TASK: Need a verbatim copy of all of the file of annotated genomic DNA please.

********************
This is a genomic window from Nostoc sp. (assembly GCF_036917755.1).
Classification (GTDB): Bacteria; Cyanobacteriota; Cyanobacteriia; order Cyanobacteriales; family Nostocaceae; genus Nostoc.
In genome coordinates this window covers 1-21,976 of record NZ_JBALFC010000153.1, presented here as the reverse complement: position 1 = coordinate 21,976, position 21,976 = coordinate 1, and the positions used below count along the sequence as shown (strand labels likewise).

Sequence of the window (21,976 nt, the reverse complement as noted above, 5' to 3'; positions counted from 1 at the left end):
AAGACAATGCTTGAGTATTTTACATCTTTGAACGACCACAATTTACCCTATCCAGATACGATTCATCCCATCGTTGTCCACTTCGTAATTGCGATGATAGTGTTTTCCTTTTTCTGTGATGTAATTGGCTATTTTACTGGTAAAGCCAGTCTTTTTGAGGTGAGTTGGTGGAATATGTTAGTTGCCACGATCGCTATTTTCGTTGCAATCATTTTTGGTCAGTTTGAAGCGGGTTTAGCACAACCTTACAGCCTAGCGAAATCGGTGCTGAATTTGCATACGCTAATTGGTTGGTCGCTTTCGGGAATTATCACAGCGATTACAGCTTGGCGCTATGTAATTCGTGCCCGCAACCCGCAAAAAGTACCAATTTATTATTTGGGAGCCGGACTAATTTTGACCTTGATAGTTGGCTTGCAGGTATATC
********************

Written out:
This is a genomic window from Nostoc sp. (assembly GCF_036917755.1).
Classification (GTDB): Bacteria; Cyanobacteriota; Cyanobacteriia; order Cyanobacteriales; family Nostocaceae; genus Nostoc.
In genome coordinates this window covers 1-21,976 of record NZ_JBALFC010000153.1, presented here as the reverse complement: position 1 = coordinate 21,976, position 21,976 = coordinate 1, and the positions used below count along the sequence as shown (strand labels likewise).

Sequence of the window (21,976 nt, the reverse complement as noted above, 5' to 3'; positions counted from 1 at the left end):
AAGACAATGCTTGAGTATTTTACATCTTTGAACGACCACAATTTACCCTATCCAGATACGATTCATCCCATCGTTGTCCACTTCGTAATTGCGATGATAGTGTTTTCCTTTTTCTGTGATGTAATTGGCTATTTTACTGGTAAAGCCAGTCTTTTTGAGGTGAGTTGGTGGAATATGTTAGTTGCCACGATCGCTATTTTCGTTGCAATCATTTTTGGTCAGTTTGAAGCGGGTTTAGCACAACCTTACAGCCTAGCGAAATCGGTGCTGAATTTGCATACGCTAATTGGTTGGTCGCTTTCGGGAATTATCACAGCGATTACAGCTTGGCGCTATGTAATTCGTGCCCGCAACCCGCAAAAAGTACCAATTTATTATTTGGGAGCCGGACTAATTTTGACCTTGATAGTTGGCTTGCAGGTATATC